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Kayaking with Kids

Going kayaking with your kids can be a fun experience if you plan and prepare ahead of time. Remember to keep things simple at first and avoid surprises that could add unneeded stress. Discoveries along the way are of course encouraged!

Planning the Trip

Who Should Go

The range of people “right” for paddling is as comprehensive as the sea. However, be careful. Never carry a kid on the water unless you are sufficiently skilled—or you have an skilled paddler with you. For every child paddler, we recommend one adult be present until all members’ levels have been determined and you know and trust everyone in the group. If you have enough adults, your child can invite a friend or two.

Where to Go

Unless you’re an experienced boater, you’ll want to find calm water with minimal current. Start on small lakes, bays and slow rivers that are protected so you can develop your skills and reduce stress levels. With every trip, you’ll have more options.

Destination tips:

  • Select locations with lots of mixture.
  • Before venturing into unfamiliar waters, it’s important to have a plan and be aware of your surroundings. This means studying tides, currents and boat traffic with your kids in advance. When you’re finally out on the water and conditions are as you expected them, your kids will be proud to point them out and you’ll all feel safer together.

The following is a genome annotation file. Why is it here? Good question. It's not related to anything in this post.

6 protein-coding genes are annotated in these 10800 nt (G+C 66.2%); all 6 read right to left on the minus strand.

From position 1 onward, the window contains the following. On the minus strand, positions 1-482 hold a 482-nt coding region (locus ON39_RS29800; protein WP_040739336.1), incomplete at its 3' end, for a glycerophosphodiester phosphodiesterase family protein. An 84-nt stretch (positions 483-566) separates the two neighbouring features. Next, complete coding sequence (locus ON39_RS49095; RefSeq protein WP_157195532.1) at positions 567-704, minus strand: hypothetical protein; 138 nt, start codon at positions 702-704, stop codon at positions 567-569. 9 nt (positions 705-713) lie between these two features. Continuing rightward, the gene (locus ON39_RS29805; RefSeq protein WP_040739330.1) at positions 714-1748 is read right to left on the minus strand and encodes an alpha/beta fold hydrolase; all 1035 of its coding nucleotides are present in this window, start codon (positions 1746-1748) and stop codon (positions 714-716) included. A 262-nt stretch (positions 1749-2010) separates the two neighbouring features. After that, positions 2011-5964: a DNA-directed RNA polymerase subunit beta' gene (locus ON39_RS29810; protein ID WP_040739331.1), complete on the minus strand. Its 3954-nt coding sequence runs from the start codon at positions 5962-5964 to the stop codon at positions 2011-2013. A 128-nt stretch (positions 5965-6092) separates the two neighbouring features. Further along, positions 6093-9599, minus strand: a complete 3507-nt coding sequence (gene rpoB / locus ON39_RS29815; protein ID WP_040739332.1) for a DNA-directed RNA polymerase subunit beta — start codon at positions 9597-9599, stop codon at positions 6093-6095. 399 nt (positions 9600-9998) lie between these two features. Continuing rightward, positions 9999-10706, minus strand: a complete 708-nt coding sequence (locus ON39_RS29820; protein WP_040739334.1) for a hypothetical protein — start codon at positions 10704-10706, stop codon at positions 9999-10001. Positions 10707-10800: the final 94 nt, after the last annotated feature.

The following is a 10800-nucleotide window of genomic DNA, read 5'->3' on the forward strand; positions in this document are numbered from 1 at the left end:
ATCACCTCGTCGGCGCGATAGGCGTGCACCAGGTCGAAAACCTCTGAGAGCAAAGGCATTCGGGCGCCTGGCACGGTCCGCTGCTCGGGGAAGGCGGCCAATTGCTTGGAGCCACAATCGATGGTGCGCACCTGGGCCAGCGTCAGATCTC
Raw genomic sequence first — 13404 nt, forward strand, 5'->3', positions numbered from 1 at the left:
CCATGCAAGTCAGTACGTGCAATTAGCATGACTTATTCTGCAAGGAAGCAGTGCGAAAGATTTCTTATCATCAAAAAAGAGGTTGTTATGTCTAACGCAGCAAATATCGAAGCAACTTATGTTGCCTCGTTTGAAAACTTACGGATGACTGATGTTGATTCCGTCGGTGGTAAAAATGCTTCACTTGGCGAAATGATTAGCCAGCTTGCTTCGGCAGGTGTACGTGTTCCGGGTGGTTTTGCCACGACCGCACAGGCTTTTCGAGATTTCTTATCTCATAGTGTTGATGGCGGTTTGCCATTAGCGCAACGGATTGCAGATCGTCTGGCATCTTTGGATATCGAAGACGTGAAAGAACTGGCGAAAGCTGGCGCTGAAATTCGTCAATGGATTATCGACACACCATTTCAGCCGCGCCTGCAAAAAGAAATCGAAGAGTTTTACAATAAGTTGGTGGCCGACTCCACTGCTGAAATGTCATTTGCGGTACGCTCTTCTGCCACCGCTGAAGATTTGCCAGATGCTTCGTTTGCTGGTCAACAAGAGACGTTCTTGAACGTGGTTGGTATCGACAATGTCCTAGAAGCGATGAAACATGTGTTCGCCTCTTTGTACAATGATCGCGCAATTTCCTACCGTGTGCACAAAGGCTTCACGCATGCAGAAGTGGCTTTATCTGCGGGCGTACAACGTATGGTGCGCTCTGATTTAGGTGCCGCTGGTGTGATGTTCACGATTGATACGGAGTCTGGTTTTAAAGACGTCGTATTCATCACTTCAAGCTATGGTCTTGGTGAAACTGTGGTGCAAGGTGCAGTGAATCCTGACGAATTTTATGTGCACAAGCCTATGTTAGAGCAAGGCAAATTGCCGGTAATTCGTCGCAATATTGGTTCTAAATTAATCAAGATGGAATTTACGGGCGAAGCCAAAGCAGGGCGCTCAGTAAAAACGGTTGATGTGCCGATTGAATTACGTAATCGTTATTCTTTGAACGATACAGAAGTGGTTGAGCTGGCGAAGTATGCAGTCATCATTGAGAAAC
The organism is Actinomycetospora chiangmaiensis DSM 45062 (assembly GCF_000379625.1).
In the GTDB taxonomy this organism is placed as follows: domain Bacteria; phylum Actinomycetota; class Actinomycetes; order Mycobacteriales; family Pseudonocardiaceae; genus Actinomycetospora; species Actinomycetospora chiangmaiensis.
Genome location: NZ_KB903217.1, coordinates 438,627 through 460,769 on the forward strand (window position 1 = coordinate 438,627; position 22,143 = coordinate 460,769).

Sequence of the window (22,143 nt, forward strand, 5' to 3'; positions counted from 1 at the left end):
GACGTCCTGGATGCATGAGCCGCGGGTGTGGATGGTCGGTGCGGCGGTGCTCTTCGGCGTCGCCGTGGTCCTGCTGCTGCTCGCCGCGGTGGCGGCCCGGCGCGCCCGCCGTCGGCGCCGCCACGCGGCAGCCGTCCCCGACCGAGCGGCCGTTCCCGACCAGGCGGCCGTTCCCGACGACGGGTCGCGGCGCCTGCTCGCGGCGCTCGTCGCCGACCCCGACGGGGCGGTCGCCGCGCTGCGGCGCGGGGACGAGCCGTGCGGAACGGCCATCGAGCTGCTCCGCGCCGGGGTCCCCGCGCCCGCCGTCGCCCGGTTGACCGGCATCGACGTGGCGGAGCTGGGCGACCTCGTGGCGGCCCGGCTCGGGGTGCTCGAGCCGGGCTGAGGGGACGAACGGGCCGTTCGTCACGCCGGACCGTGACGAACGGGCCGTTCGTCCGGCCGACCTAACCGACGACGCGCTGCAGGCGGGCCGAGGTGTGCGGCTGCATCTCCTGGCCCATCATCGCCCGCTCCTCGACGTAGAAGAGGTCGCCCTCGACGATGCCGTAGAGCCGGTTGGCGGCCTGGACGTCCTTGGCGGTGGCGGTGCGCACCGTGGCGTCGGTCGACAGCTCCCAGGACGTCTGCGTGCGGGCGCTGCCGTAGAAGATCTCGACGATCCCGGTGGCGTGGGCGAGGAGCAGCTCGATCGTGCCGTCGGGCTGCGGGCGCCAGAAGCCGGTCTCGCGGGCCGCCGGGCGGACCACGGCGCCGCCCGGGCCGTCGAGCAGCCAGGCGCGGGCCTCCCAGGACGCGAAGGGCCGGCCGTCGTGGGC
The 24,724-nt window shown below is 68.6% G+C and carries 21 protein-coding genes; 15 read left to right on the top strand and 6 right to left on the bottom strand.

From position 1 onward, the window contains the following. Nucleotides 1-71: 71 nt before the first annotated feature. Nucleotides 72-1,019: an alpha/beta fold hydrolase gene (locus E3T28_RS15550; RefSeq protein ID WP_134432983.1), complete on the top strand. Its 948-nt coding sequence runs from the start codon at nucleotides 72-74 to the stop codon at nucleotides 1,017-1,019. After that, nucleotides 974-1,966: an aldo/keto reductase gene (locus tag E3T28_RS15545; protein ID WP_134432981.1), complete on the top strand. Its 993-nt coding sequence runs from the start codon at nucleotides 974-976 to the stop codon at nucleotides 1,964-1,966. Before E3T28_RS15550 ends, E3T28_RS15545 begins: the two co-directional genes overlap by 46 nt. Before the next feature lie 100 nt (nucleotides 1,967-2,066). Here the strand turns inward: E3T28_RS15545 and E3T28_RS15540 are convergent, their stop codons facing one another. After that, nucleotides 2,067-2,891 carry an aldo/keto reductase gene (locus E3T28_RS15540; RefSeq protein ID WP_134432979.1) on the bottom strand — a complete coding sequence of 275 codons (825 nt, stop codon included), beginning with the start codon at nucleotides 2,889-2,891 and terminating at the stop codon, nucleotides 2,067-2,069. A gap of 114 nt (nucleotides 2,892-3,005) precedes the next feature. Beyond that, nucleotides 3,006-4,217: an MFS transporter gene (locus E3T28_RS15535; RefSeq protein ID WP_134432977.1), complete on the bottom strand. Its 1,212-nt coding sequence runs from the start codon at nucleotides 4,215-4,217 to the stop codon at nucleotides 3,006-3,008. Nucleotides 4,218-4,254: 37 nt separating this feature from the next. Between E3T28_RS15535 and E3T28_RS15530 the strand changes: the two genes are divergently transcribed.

• Knowing where the nearest restroom is will save you a lot of grief, especially if you have young children with you.
  • To find a best place for kid-friendly paddling destination, You can vist my kayak guide website for more location. You may also try your local paddling organization, as well as for your state gardens council or park service sites. You can learn more about kayaking with kids at My KayakGuide.com

Length of Trip

Use caution when deciding how long you’ll be gone for on your first trip. This way, if you end up staying out longer than planned, it will be a win for everyone. Half an hour to an hour should be enough time for all first-timers, regardless of age. For babies and toddlers, a few moments sitting in the cockpit at the water’s edge may be all that’s needed.

A rule of thumb when planning a boating trip with young children is to keep the duration and distance of your planned trip shorter than you would if you were boating with adults. As a general guideline, the age of your child will dictate how much time you can spend on the water. Older children can handle being on the boat for longer periods of time than younger kids.

Build Skills Beforehand

Planning a trip that’s a few months out? Why not sign up for swimming and kayaking lessons in the meantime? Community pools often offer swimming lessons for a reasonable price, and kayaking is a great activity for the whole family to enjoy together. You’ll be surprised at how quickly the kids learn and become comfortable in the water.

Make working out fun for the whole family by incorporating your kids into your fitness routine. Go for long runs together and make up games like “crossings” where you pretend to paddle from one island to the next. Back at home, do strength-training exercises like weights, pull-ups, and push-ups with your kids to help improve your paddle stroke.

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